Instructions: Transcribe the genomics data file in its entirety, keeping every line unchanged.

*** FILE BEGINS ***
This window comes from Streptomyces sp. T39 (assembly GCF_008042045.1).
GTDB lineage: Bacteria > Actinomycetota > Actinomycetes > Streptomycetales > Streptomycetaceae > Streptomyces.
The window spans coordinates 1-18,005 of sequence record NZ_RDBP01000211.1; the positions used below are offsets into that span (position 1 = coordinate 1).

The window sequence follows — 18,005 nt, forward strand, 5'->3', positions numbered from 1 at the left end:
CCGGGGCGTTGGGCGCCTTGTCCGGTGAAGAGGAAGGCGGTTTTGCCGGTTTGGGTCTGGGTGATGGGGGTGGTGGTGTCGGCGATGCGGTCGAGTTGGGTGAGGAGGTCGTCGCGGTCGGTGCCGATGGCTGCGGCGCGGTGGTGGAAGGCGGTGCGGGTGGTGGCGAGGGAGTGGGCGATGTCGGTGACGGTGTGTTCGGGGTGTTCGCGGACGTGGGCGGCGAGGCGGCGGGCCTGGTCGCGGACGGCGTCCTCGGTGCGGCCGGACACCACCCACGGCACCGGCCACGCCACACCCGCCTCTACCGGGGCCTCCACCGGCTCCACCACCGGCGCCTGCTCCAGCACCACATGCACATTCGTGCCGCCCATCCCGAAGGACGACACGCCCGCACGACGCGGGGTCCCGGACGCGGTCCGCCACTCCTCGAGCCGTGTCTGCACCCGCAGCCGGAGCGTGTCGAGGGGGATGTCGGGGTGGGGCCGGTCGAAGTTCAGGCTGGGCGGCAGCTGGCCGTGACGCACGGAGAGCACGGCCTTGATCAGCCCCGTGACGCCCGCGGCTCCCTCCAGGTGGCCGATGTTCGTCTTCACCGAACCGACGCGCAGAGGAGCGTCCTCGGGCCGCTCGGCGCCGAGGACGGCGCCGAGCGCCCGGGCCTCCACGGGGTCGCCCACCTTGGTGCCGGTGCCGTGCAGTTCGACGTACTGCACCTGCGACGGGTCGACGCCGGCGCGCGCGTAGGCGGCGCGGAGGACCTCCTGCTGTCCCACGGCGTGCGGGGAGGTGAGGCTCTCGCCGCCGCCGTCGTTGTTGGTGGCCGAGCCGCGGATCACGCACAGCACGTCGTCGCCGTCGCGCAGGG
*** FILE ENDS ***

This window comes from Streptomyces sp. T39 (assembly GCF_008042045.1).
GTDB lineage: Bacteria > Actinomycetota > Actinomycetes > Streptomycetales > Streptomycetaceae > Streptomyces.
The window spans coordinates 1-18,005 of sequence record NZ_RDBP01000211.1; the positions used below are offsets into that span (position 1 = coordinate 1).

The window sequence follows — 18,005 nt, forward strand, 5'->3', positions numbered from 1 at the left end:
CCGGGGCGTTGGGCGCCTTGTCCGGTGAAGAGGAAGGCGGTTTTGCCGGTTTGGGTCTGGGTGATGGGGGTGGTGGTGTCGGCGATGCGGTCGAGTTGGGTGAGGAGGTCGTCGCGGTCGGTGCCGATGGCTGCGGCGCGGTGGTGGAAGGCGGTGCGGGTGGTGGCGAGGGAGTGGGCGATGTCGGTGACGGTGTGTTCGGGGTGTTCGCGGACGTGGGCGGCGAGGCGGCGGGCCTGGTCGCGGACGGCGTCCTCGGTGCGGCCGGACACCACCCACGGCACCGGCCACGCCACACCCGCCTCTACCGGGGCCTCCACCGGCTCCACCACCGGCGCCTGCTCCAGCACCACATGCACATTCGTGCCGCCCATCCCGAAGGACGACACGCCCGCACGACGCGGGGTCCCGGACGCGGTCCGCCACTCCTCGAGCCGTGTCTGCACCCGCAGCCGGAGCGTGTCGAGGGGGATGTCGGGGTGGGGCCGGTCGAAGTTCAGGCTGGGCGGCAGCTGGCCGTGACGCACGGAGAGCACGGCCTTGATCAGCCCCGTGACGCCCGCGGCTCCCTCCAGGTGGCCGATGTTCGTCTTCACCGAACCGACGCGCAGAGGAGCGTCCTCGGGCCGCTCGGCGCCGAGGACGGCGCCGAGCGCCCGGGCCTCCACGGGGTCGCCCACCTTGGTGCCGGTGCCGTGCAGTTCGACGTACTGCACCTGCGACGGGTCGACGCCGGCGCGCGCGTAGGCGGCGCGGAGGACCTCCTGCTGTCCCACGGCGTGCGGGGAGGTGAGGCTCTCGCCGCCGCCGTCGTTGTTGGTGGCCGAGCCGCGGATCACGCACAGCACGTCGTCGCCGTCGCGCAGGG